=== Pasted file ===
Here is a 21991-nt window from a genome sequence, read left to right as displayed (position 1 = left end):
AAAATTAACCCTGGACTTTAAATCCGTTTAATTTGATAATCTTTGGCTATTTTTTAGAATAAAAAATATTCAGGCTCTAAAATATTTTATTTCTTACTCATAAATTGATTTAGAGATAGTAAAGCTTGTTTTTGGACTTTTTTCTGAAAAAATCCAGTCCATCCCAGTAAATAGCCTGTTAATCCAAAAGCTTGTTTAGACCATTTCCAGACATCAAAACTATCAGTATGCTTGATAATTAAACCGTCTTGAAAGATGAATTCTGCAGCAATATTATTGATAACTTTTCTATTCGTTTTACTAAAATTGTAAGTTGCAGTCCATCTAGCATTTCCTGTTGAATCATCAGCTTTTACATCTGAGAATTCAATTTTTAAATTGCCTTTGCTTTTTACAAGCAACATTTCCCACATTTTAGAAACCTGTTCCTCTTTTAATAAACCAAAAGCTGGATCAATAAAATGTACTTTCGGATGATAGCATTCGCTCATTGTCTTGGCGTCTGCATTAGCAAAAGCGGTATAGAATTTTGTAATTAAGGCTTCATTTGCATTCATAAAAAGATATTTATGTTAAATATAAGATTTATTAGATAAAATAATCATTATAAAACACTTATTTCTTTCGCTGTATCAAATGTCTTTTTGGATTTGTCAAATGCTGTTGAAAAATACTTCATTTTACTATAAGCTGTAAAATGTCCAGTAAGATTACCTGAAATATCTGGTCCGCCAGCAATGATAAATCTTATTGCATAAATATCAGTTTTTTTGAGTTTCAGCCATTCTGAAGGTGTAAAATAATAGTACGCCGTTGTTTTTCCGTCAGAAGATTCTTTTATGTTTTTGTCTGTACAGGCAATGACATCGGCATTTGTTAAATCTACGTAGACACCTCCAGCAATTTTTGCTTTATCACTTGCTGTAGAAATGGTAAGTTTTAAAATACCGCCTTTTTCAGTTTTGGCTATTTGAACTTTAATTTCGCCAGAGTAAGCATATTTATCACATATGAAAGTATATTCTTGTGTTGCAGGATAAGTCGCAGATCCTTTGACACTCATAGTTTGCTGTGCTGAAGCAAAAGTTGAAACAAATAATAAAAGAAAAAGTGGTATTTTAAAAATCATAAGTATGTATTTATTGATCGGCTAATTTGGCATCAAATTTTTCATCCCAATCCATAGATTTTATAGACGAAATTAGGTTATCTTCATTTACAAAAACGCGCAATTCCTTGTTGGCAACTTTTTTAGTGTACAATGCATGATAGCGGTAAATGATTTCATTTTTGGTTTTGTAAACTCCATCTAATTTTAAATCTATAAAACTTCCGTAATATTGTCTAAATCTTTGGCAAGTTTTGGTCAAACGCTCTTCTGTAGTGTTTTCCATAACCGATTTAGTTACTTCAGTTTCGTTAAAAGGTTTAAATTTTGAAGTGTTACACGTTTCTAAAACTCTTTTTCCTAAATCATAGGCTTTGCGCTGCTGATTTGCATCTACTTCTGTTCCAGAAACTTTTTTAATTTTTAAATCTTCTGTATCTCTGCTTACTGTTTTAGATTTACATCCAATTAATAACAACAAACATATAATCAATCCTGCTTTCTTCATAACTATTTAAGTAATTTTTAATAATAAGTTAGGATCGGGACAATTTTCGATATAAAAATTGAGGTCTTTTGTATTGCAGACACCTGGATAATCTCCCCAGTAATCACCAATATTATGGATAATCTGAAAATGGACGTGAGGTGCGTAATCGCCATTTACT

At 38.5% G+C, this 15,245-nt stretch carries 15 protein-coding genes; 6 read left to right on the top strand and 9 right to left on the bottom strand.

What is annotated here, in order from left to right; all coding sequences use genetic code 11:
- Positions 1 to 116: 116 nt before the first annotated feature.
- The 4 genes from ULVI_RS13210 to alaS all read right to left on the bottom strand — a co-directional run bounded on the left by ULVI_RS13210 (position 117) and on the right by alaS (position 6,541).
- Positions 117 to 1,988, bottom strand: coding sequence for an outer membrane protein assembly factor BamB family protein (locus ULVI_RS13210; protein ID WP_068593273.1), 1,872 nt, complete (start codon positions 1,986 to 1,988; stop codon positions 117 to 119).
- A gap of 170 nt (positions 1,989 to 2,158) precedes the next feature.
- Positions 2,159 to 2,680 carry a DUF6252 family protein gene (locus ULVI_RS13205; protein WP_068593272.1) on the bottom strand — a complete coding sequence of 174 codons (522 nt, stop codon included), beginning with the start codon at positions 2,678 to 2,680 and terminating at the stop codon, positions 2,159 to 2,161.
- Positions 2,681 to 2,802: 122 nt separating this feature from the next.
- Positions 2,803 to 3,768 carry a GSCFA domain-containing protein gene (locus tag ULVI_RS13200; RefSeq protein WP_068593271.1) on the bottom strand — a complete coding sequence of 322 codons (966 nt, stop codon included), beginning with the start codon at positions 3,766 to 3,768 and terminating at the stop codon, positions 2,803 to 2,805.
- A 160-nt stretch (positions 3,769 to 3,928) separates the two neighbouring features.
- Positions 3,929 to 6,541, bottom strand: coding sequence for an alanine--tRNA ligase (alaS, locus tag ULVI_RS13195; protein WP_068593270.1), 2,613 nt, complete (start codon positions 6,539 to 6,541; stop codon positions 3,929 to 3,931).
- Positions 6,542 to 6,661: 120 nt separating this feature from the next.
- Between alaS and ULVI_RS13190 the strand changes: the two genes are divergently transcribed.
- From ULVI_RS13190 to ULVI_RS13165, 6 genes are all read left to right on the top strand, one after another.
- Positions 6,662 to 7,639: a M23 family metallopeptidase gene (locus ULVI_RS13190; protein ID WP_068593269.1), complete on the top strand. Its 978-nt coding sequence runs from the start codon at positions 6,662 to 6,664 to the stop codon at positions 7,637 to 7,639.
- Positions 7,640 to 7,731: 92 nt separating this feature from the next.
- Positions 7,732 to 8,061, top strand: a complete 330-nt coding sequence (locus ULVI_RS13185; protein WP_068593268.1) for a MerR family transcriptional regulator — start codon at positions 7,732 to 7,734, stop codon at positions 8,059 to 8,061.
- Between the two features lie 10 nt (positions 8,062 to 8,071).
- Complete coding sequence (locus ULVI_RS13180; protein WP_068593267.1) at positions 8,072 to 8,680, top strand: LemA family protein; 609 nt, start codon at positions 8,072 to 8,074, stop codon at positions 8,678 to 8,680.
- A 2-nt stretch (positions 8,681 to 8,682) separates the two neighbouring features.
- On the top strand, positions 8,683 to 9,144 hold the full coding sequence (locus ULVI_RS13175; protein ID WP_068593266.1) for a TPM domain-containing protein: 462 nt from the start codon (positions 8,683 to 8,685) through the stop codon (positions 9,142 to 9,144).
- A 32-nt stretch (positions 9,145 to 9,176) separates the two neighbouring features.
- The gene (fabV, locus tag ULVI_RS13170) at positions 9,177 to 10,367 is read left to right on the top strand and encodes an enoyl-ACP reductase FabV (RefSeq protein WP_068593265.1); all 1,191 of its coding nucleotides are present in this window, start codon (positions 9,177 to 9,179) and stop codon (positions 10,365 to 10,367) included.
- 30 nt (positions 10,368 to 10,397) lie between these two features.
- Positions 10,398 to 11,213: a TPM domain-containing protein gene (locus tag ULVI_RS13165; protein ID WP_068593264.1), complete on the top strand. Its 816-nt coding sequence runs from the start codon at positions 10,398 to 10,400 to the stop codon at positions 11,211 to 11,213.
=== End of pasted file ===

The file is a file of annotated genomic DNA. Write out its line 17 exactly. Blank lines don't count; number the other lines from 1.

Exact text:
- Positions 6,662 to 7,639: a M23 family metallopeptidase gene (locus ULVI_RS13190; protein ID WP_068593269.1), complete on the top strand. Its 978-nt coding sequence runs from the start codon at positions 6,662 to 6,664 to the stop codon at positions 7,637 to 7,639.